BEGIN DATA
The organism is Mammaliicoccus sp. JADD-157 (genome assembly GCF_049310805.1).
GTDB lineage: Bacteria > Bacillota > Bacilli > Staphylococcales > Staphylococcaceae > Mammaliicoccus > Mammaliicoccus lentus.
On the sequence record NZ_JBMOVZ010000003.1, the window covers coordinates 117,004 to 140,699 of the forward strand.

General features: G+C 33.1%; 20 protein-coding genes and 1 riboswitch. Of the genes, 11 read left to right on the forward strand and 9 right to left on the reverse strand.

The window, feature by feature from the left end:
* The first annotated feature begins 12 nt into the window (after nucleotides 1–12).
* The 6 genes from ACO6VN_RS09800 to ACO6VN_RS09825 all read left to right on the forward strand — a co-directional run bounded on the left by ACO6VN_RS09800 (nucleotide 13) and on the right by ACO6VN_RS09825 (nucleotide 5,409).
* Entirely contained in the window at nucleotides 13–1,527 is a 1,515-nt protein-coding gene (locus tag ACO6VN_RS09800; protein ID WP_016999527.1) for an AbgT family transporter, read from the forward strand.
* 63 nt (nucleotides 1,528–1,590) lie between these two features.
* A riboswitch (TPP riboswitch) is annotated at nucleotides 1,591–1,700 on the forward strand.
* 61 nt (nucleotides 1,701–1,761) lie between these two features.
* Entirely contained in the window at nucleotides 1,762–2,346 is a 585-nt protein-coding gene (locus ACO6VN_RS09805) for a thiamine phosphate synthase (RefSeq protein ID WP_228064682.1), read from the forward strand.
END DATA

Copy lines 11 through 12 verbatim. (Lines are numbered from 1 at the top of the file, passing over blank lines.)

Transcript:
* 61 nt (nucleotides 1,701–1,761) lie between these two features.
* Entirely contained in the window at nucleotides 1,762–2,346 is a 585-nt protein-coding gene (locus ACO6VN_RS09805) for a thiamine phosphate synthase (RefSeq protein ID WP_228064682.1), read from the forward strand.